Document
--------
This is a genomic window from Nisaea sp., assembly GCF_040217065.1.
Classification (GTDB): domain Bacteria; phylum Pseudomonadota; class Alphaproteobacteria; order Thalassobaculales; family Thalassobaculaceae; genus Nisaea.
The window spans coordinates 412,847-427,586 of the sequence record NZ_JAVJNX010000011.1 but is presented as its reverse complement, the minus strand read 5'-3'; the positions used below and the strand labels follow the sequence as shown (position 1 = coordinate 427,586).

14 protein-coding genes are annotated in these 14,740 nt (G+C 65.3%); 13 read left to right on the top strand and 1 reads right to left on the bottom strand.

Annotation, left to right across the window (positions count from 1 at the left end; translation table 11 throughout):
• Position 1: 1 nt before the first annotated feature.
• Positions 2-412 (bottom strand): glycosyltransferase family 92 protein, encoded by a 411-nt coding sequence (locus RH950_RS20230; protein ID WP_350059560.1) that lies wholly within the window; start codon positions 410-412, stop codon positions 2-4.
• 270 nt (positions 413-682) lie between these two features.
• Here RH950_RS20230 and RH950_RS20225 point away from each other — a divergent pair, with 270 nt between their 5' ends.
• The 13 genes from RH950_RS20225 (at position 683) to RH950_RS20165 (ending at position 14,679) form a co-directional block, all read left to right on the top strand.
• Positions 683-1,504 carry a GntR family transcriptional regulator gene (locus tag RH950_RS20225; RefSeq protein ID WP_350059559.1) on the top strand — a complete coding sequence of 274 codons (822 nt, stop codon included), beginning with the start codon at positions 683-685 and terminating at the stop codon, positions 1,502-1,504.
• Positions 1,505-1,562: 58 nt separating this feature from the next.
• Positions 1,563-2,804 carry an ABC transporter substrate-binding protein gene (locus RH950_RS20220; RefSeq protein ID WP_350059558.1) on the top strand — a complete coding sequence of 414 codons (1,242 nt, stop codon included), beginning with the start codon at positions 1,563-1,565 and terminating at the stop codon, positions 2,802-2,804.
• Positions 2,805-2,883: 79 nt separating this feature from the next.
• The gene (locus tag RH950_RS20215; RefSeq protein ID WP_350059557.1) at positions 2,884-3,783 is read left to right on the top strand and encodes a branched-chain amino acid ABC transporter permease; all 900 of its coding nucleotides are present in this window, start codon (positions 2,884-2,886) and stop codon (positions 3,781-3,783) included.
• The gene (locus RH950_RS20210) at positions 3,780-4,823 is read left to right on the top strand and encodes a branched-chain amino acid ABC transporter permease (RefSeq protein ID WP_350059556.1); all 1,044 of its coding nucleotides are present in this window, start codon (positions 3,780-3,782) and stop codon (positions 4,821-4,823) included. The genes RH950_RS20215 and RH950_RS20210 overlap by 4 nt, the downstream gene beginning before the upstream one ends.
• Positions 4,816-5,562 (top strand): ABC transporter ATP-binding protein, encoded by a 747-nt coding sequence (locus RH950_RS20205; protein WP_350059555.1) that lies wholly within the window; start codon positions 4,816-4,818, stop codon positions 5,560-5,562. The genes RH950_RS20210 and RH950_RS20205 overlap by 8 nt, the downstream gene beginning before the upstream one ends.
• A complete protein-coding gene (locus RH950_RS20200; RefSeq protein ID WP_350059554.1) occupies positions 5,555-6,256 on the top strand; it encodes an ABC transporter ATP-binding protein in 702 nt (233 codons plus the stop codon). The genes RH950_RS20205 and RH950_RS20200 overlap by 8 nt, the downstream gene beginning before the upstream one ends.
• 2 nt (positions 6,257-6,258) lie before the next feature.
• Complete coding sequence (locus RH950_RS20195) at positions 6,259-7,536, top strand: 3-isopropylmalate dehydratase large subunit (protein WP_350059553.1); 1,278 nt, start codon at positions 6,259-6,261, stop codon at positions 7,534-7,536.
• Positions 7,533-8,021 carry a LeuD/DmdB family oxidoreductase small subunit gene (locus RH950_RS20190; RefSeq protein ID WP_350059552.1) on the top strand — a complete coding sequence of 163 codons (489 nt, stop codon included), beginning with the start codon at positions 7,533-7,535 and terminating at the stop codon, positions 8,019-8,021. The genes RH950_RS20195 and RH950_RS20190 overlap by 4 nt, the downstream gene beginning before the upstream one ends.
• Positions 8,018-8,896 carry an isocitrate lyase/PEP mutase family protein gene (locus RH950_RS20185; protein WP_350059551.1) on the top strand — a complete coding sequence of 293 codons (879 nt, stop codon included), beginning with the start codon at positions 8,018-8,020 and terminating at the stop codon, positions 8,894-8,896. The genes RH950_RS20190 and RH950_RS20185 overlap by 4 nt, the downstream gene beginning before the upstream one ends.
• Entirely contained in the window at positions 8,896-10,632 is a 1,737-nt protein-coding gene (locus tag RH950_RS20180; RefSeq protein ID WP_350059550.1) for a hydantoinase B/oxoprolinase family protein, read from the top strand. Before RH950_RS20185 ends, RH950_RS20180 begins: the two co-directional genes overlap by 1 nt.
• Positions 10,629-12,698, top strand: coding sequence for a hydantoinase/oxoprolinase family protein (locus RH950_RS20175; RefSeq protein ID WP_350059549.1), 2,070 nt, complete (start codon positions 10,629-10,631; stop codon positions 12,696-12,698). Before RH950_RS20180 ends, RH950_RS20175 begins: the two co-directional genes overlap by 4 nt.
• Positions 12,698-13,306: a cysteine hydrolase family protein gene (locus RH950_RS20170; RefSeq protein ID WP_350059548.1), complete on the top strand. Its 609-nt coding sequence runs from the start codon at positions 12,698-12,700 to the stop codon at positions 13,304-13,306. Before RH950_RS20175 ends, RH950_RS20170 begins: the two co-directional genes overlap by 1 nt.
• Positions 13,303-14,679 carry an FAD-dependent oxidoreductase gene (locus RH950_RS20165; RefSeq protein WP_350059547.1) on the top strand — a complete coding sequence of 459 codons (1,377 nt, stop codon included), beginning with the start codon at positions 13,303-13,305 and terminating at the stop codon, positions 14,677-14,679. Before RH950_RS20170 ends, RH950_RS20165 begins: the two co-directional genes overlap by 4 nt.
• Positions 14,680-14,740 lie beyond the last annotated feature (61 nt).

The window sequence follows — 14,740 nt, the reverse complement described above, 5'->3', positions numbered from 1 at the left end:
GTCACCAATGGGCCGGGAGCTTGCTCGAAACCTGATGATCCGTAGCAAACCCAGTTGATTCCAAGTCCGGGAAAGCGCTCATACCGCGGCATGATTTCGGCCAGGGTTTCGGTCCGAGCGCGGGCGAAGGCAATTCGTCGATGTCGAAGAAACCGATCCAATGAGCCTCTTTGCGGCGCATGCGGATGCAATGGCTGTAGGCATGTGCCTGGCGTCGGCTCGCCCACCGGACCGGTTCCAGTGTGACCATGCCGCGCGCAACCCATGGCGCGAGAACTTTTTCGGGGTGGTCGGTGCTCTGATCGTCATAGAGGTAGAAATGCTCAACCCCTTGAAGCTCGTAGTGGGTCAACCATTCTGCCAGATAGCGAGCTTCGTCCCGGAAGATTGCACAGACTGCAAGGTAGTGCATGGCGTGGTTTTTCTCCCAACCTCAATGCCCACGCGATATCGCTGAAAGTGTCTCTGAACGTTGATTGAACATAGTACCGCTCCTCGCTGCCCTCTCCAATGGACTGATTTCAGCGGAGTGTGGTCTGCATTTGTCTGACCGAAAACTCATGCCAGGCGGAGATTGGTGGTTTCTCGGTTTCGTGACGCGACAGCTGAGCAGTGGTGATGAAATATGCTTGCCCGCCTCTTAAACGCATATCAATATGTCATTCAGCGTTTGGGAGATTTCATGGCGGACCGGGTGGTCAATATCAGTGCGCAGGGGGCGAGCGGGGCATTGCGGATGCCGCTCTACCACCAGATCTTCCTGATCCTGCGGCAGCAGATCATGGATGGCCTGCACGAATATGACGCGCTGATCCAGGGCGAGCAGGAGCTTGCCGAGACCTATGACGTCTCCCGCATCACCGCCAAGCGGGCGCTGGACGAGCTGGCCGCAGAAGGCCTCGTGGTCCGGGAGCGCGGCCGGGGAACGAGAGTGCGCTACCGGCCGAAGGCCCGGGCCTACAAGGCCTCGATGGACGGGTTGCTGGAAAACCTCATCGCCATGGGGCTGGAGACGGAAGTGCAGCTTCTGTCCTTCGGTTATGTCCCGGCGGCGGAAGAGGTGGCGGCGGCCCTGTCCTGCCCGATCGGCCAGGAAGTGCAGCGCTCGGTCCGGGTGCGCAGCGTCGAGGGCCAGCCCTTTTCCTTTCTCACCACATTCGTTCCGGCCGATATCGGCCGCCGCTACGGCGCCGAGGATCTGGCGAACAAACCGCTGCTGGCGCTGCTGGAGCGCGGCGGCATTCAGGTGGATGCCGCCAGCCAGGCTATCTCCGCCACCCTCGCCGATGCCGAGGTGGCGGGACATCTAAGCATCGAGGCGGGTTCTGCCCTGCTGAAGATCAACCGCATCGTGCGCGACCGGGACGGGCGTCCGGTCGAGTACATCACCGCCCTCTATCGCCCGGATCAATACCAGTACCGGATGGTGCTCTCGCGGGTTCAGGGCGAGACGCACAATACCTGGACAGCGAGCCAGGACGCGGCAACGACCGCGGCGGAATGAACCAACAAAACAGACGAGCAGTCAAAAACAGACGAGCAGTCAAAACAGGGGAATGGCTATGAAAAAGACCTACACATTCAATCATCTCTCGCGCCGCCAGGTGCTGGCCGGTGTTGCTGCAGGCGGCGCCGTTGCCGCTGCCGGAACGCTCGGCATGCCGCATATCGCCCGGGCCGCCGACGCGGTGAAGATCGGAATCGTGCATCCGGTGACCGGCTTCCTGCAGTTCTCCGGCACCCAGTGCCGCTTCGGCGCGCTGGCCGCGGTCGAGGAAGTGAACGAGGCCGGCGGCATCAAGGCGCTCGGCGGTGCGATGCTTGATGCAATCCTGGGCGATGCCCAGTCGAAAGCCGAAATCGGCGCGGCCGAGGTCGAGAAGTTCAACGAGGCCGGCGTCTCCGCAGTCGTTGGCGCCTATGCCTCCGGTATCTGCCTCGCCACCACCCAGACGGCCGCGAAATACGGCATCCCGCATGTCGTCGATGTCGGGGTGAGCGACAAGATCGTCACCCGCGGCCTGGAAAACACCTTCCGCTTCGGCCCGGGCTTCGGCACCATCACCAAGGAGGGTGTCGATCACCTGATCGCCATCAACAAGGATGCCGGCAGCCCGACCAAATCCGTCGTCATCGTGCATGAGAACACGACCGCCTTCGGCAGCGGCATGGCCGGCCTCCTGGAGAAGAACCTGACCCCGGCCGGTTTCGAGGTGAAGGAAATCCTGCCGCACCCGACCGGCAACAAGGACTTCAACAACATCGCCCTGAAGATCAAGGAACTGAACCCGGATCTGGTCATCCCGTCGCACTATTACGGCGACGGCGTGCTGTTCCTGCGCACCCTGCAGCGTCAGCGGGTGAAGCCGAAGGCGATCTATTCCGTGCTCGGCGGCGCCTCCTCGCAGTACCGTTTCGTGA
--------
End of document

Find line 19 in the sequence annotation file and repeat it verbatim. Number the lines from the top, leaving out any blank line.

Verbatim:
• 2 nt (positions 6,257-6,258) lie before the next feature.